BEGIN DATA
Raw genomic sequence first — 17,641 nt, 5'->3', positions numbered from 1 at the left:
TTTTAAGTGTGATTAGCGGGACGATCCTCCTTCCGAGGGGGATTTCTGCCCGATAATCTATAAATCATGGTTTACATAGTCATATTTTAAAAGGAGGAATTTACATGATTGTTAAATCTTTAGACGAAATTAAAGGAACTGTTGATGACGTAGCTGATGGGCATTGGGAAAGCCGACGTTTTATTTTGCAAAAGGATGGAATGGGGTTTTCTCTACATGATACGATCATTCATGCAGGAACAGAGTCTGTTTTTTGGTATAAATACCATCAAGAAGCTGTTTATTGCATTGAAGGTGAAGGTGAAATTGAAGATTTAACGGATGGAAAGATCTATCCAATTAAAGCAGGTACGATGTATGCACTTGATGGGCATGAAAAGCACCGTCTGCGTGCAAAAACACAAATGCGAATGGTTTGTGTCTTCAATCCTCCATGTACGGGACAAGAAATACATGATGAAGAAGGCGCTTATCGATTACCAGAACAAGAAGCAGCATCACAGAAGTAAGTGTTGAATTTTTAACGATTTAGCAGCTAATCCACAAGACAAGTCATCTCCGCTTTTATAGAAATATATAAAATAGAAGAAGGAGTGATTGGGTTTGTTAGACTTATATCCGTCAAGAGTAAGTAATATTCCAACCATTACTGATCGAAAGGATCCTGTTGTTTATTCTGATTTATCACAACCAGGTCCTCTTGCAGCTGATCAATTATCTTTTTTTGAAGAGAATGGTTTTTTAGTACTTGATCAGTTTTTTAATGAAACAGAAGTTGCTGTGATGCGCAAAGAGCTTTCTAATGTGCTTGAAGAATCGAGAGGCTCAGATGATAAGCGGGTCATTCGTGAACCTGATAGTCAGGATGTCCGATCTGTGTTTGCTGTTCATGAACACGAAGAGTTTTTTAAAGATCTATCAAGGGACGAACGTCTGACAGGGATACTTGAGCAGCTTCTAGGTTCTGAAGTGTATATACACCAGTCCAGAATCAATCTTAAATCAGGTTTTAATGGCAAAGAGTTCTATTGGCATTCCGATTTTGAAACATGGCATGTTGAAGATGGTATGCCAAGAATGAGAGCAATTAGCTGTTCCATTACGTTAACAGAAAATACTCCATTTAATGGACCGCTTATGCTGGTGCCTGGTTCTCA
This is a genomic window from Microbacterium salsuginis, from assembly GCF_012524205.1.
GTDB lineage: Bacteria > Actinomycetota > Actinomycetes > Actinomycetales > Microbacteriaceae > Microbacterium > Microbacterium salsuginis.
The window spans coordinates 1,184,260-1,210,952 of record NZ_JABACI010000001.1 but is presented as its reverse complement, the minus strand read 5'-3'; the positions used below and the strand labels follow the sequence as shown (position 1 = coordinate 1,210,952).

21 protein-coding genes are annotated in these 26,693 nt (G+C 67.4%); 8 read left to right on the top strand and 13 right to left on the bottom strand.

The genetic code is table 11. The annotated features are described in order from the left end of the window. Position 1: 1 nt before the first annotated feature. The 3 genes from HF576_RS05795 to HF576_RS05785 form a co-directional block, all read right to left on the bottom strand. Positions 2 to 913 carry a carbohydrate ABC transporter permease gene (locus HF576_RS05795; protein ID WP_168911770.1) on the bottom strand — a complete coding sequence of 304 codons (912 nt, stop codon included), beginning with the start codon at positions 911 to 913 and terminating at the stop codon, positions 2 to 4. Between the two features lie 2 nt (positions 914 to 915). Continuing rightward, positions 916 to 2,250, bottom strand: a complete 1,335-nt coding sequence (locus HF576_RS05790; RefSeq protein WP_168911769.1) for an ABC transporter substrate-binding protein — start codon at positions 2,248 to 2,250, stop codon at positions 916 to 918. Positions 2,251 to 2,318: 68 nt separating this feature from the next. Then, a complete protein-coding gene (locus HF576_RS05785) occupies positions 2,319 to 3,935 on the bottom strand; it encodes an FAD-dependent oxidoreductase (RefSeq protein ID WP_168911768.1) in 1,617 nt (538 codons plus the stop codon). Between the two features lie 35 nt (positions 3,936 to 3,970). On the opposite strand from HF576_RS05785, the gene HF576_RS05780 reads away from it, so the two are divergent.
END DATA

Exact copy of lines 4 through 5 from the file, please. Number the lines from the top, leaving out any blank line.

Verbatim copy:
GTDB lineage: Bacteria > Actinomycetota > Actinomycetes > Actinomycetales > Microbacteriaceae > Microbacterium > Microbacterium salsuginis.
The window spans coordinates 1,184,260-1,210,952 of record NZ_JABACI010000001.1 but is presented as its reverse complement, the minus strand read 5'-3'; the positions used below and the strand labels follow the sequence as shown (position 1 = coordinate 1,210,952).